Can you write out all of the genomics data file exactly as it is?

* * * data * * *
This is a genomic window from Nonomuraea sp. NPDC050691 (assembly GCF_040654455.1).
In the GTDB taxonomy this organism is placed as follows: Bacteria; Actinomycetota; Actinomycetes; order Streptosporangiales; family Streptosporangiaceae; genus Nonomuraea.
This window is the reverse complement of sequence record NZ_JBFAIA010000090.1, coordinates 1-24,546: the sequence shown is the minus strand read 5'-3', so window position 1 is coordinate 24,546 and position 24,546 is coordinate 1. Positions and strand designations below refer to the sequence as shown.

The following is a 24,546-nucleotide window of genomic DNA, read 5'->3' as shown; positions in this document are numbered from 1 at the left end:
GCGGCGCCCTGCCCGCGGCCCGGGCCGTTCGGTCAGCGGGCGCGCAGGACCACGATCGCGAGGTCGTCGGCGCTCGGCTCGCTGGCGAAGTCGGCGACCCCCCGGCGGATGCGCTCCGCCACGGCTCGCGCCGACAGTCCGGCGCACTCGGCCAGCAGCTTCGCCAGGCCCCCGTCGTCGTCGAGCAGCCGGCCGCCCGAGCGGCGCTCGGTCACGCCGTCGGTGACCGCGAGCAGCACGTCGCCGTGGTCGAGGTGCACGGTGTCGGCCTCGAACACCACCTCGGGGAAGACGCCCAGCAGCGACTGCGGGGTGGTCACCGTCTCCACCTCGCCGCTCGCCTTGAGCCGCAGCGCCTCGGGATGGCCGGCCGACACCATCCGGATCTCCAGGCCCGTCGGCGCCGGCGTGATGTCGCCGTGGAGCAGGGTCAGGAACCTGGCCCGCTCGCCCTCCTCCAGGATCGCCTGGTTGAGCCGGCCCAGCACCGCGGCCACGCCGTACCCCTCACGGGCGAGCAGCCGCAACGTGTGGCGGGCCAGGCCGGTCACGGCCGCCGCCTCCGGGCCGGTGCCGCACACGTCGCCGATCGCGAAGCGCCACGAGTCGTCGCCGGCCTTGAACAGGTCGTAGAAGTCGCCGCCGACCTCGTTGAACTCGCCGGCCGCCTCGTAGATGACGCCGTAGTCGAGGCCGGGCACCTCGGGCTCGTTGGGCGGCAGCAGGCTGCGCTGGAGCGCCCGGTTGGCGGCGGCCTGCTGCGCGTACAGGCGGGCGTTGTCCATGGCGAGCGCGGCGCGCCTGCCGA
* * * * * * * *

This is a genomic window from Nonomuraea sp. NPDC050691 (assembly GCF_040654455.1).
In the GTDB taxonomy this organism is placed as follows: Bacteria; Actinomycetota; Actinomycetes; order Streptosporangiales; family Streptosporangiaceae; genus Nonomuraea.
This window is the reverse complement of sequence record NZ_JBFAIA010000090.1, coordinates 1-24,546: the sequence shown is the minus strand read 5'-3', so window position 1 is coordinate 24,546 and position 24,546 is coordinate 1. Positions and strand designations below refer to the sequence as shown.

The following is a 24,546-nucleotide window of genomic DNA, read 5'->3' as shown; positions in this document are numbered from 1 at the left end:
GCGGCGCCCTGCCCGCGGCCCGGGCCGTTCGGTCAGCGGGCGCGCAGGACCACGATCGCGAGGTCGTCGGCGCTCGGCTCGCTGGCGAAGTCGGCGACCCCCCGGCGGATGCGCTCCGCCACGGCTCGCGCCGACAGTCCGGCGCACTCGGCCAGCAGCTTCGCCAGGCCCCCGTCGTCGTCGAGCAGCCGGCCGCCCGAGCGGCGCTCGGTCACGCCGTCGGTGACCGCGAGCAGCACGTCGCCGTGGTCGAGGTGCACGGTGTCGGCCTCGAACACCACCTCGGGGAAGACGCCCAGCAGCGACTGCGGGGTGGTCACCGTCTCCACCTCGCCGCTCGCCTTGAGCCGCAGCGCCTCGGGATGGCCGGCCGACACCATCCGGATCTCCAGGCCCGTCGGCGCCGGCGTGATGTCGCCGTGGAGCAGGGTCAGGAACCTGGCCCGCTCGCCCTCCTCCAGGATCGCCTGGTTGAGCCGGCCCAGCACCGCGGCCACGCCGTACCCCTCACGGGCGAGCAGCCGCAACGTGTGGCGGGCCAGGCCGGTCACGGCCGCCGCCTCCGGGCCGGTGCCGCACACGTCGCCGATCGCGAAGCGCCACGAGTCGTCGCCGGCCTTGAACAGGTCGTAGAAGTCGCCGCCGACCTCGTTGAACTCGCCGGCCGCCTCGTAGATGACGCCGTAGTCGAGGCCGGGCACCTCGGGCTCGTTGGGCGGCAGCAGGCTGCGCTGGAGCGCCCGGTTGGCGGCGGCCTGCTGCGCGTACAGGCGGGCGTTGTCCATGGCGAGCGCGGCGCGCCTGCCGA